How do you pick your books?
A few days ago, I read an article on the books blog of the Guardian which mentioned how certain books are worth owning just for their covers. Oh, the pleasures of possession! While being too possessive about books is probably viewed as plain old selfishness, you must take into account how much it pains the owner of a much-loved book to see the beginnings of a dog-eared edge or fingerprints on a glossy cover…it isn’t like the yellowing or the brown spots that are the sign of age and make the book seem very real, if you know what I mean.
I looked at the books I brought back from the library yesterday, stacked now on my table, and scrutinised their covers. All Quiet on the Western Front has a yellow, faded, blurred cover that reminds me of the inky black pictures from the World Wars, the Dandi March and the numerous sessions of the Indian National Congress, where row after row of faces stared ahead, unseeing and thoughtful; Annie Besant wrapped in a shawl, a graceful womanly presence among the straight coats and khadi kurtas and twirling moustaches of brave, troubled men. Isaac Bashevis Singer’s Old Love has a quirky cover with figures in sharp lines, for some reason making me feel like an undergrad in a musty room in a University hostel, preparing for a lesson in literature. (Don’t ask me for an explanation on the comparisons; I have none.) Animal’s People is simple and plain, nothing much to write about, a little like A Thousand Splendid Suns, but not quite as bold. Kanthapura is colourful and very like the copies of R K Narayan’s novels. Different publishes, yet similar styles. Was that some kind of stereotype for pre-independence Indian authors writing in English?
I picked none of these books for their covers. It was the blurbs that attracted me, and I must confessed that the fact that Animal’s People was shortlisted for the 2007 Man Booker made me more than justifiably curious. I never learn, you see. The Booker winners or contenders have never really satisfied me. Kiran Desai was okay, Arundhati Roy got rather repulsive at times, Anne Enright was sometimes incomprehensible and absolutely revolting most of the time. I still expect better from Indra Sinha, though. Hope and optimism, that’s the new me. The reason I picked up Kanthapura, though, was downright silly. True, I wanted something earthy, rustic and Indian after the overdose of ‘civilisation’ I’d been subjecting myself to, but what really spurred me on was the realisation, when my roving eyes suddenly hit the name, that my mother had studied it in college for the prescribed ‘non-detailed’ lessons. The funny part is she hardly remembers anything of it now, but I’m extremely keen on reading it. Raja Rao isn’t as impressive as Narayan, but maybe that is the way he intended the narration to be. Atleast that’s what he says in the foreword.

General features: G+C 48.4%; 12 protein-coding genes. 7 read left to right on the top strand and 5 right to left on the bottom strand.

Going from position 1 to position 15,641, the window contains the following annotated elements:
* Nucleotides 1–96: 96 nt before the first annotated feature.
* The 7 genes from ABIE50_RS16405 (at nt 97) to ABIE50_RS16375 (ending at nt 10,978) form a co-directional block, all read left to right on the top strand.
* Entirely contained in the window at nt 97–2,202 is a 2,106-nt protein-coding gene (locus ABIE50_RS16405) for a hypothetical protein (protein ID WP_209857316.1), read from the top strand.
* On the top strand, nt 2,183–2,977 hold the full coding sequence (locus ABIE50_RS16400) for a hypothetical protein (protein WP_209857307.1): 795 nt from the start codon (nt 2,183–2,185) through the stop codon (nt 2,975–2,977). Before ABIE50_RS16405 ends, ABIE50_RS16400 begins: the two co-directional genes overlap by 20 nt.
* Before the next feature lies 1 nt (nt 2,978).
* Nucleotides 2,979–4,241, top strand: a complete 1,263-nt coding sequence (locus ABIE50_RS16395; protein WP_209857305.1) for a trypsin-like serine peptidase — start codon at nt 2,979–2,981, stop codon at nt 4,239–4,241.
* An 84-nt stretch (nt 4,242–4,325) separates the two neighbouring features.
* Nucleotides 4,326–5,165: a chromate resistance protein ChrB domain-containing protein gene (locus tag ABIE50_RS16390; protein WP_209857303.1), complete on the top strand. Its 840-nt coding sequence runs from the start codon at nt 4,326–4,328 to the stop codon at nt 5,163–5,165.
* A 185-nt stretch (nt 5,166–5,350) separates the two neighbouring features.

I do pick books for their names, pretty often. Famous names, attractive names, curious names. Covers don’t really matter. Names are more powerful than covers, I think. Think of A Brief History of Tractors in Ukrainian, and The Hindi-Bindi Club or The Saree Show (or some such title). Which of these would I rather read? I’m probably being silly, but the first inexplicable, mysterious title attracts me infinitely more than the other two which sound like books written by aspiring Page 3 women, wives of businessmen or writers for a vague, glossy women’s magazine that has little of sense to offer. (I’m way off the target in all probability, but come on, I think NRI stories are causing an overkill. Culture shocks are inevitable, but we definitely have more to us than garish colours and raucous Aunties.) Covers come later. It is indeed a delight to run your hands on the raised letters of a smooth cover or on the spine of a book, but it isn’t quite as much a deciding factor for me as the name of the book.
In the end, though, it’s what is inside the book that matters most. The keen, sharp feeling of disappointment that shoots through you when a book you expected much of fails to deliver, when writers flatter to deceive; the extreme delight and thrill that comes from brilliant writing- such real emotions these are, capable of making or breaking a day. Oh yes, words do create magic.